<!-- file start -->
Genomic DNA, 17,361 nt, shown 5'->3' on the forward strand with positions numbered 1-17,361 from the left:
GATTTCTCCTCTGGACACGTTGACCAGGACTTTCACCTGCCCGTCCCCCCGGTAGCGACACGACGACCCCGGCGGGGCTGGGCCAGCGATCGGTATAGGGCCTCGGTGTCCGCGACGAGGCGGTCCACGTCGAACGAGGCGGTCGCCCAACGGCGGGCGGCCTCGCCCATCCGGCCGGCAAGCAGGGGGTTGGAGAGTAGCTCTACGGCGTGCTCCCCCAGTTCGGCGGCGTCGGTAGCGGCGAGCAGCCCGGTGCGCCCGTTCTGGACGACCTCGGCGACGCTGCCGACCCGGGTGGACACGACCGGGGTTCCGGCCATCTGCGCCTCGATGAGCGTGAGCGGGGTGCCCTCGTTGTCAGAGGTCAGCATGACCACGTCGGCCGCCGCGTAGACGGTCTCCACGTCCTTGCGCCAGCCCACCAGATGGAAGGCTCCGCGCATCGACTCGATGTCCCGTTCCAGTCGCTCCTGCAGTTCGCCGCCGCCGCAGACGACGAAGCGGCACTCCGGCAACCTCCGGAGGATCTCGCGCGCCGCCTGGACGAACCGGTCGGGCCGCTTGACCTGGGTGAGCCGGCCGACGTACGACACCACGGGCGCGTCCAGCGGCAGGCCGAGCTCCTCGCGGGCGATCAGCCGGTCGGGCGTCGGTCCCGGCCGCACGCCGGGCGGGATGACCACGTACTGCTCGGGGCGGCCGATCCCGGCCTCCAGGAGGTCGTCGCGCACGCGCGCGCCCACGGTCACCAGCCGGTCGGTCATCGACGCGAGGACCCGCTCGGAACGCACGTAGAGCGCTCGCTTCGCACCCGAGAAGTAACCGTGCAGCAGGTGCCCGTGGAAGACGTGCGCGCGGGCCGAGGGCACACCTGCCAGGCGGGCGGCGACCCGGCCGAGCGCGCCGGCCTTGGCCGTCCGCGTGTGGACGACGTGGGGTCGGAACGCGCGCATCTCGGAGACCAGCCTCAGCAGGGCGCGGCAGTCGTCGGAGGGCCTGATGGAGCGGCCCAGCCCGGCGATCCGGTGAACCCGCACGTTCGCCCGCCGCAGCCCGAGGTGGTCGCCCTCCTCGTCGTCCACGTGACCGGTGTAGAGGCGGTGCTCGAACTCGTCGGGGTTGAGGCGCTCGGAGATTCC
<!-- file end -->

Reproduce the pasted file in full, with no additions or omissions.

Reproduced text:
Genomic DNA, 17,361 nt, shown 5'->3' on the forward strand with positions numbered 1-17,361 from the left:
GATTTCTCCTCTGGACACGTTGACCAGGACTTTCACCTGCCCGTCCCCCCGGTAGCGACACGACGACCCCGGCGGGGCTGGGCCAGCGATCGGTATAGGGCCTCGGTGTCCGCGACGAGGCGGTCCACGTCGAACGAGGCGGTCGCCCAACGGCGGGCGGCCTCGCCCATCCGGCCGGCAAGCAGGGGGTTGGAGAGTAGCTCTACGGCGTGCTCCCCCAGTTCGGCGGCGTCGGTAGCGGCGAGCAGCCCGGTGCGCCCGTTCTGGACGACCTCGGCGACGCTGCCGACCCGGGTGGACACGACCGGGGTTCCGGCCATCTGCGCCTCGATGAGCGTGAGCGGGGTGCCCTCGTTGTCAGAGGTCAGCATGACCACGTCGGCCGCCGCGTAGACGGTCTCCACGTCCTTGCGCCAGCCCACCAGATGGAAGGCTCCGCGCATCGACTCGATGTCCCGTTCCAGTCGCTCCTGCAGTTCGCCGCCGCCGCAGACGACGAAGCGGCACTCCGGCAACCTCCGGAGGATCTCGCGCGCCGCCTGGACGAACCGGTCGGGCCGCTTGACCTGGGTGAGCCGGCCGACGTACGACACCACGGGCGCGTCCAGCGGCAGGCCGAGCTCCTCGCGGGCGATCAGCCGGTCGGGCGTCGGTCCCGGCCGCACGCCGGGCGGGATGACCACGTACTGCTCGGGGCGGCCGATCCCGGCCTCCAGGAGGTCGTCGCGCACGCGCGCGCCCACGGTCACCAGCCGGTCGGTCATCGACGCGAGGACCCGCTCGGAACGCACGTAGAGCGCTCGCTTCGCACCCGAGAAGTAACCGTGCAGCAGGTGCCCGTGGAAGACGTGCGCGCGGGCCGAGGGCACACCTGCCAGGCGGGCGGCGACCCGGCCGAGCGCGCCGGCCTTGGCCGTCCGCGTGTGGACGACGTGGGGTCGGAACGCGCGCATCTCGGAGACCAGCCTCAGCAGGGCGCGGCAGTCGTCGGAGGGCCTGATGGAGCGGCCCAGCCCGGCGATCCGGTGAACCCGCACGTTCGCCCGCCGCAGCCCGAGGTGGTCGCCCTCCTCGTCGTCCACGTGACCGGTGTAGAGGCGGTGCTCGAACTCGTCGGGGTTGAGGCGCTCGGAGATTCC